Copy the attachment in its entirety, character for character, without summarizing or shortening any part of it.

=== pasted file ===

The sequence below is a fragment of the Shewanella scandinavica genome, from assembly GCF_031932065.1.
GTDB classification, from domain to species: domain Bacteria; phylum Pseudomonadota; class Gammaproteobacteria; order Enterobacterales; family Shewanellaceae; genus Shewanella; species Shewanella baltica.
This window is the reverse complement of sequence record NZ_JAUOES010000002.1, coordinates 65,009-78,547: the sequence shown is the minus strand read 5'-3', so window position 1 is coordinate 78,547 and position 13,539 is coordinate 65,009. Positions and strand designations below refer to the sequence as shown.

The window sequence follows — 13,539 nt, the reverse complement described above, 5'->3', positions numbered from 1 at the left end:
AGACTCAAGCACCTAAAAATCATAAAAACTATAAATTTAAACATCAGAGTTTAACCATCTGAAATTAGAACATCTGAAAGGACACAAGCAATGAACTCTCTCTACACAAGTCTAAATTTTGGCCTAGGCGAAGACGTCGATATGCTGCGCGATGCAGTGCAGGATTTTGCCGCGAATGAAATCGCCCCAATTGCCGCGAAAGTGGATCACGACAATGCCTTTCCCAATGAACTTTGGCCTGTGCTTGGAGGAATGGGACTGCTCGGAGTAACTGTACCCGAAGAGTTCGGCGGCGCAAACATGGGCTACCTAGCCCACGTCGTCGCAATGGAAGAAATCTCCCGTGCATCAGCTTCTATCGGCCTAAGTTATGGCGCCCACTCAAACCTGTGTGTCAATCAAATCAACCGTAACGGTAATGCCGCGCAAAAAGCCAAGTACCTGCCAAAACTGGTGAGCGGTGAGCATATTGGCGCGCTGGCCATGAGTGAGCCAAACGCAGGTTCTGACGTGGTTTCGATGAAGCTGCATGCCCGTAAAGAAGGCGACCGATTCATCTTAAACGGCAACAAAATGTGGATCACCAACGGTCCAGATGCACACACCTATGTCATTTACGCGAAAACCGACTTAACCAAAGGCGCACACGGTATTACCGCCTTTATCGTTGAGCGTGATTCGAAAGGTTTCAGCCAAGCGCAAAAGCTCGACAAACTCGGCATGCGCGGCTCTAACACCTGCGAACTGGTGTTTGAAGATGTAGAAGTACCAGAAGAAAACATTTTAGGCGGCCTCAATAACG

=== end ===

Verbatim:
The sequence below is a fragment of the Shewanella scandinavica genome, from assembly GCF_031932065.1.
GTDB classification, from domain to species: domain Bacteria; phylum Pseudomonadota; class Gammaproteobacteria; order Enterobacterales; family Shewanellaceae; genus Shewanella; species Shewanella baltica.
This window is the reverse complement of sequence record NZ_JAUOES010000002.1, coordinates 65,009-78,547: the sequence shown is the minus strand read 5'-3', so window position 1 is coordinate 78,547 and position 13,539 is coordinate 65,009. Positions and strand designations below refer to the sequence as shown.

The window sequence follows — 13,539 nt, the reverse complement described above, 5'->3', positions numbered from 1 at the left end:
AGACTCAAGCACCTAAAAATCATAAAAACTATAAATTTAAACATCAGAGTTTAACCATCTGAAATTAGAACATCTGAAAGGACACAAGCAATGAACTCTCTCTACACAAGTCTAAATTTTGGCCTAGGCGAAGACGTCGATATGCTGCGCGATGCAGTGCAGGATTTTGCCGCGAATGAAATCGCCCCAATTGCCGCGAAAGTGGATCACGACAATGCCTTTCCCAATGAACTTTGGCCTGTGCTTGGAGGAATGGGACTGCTCGGAGTAACTGTACCCGAAGAGTTCGGCGGCGCAAACATGGGCTACCTAGCCCACGTCGTCGCAATGGAAGAAATCTCCCGTGCATCAGCTTCTATCGGCCTAAGTTATGGCGCCCACTCAAACCTGTGTGTCAATCAAATCAACCGTAACGGTAATGCCGCGCAAAAAGCCAAGTACCTGCCAAAACTGGTGAGCGGTGAGCATATTGGCGCGCTGGCCATGAGTGAGCCAAACGCAGGTTCTGACGTGGTTTCGATGAAGCTGCATGCCCGTAAAGAAGGCGACCGATTCATCTTAAACGGCAACAAAATGTGGATCACCAACGGTCCAGATGCACACACCTATGTCATTTACGCGAAAACCGACTTAACCAAAGGCGCACACGGTATTACCGCCTTTATCGTTGAGCGTGATTCGAAAGGTTTCAGCCAAGCGCAAAAGCTCGACAAACTCGGCATGCGCGGCTCTAACACCTGCGAACTGGTGTTTGAAGATGTAGAAGTACCAGAAGAAAACATTTTAGGCGGCCTCAATAACG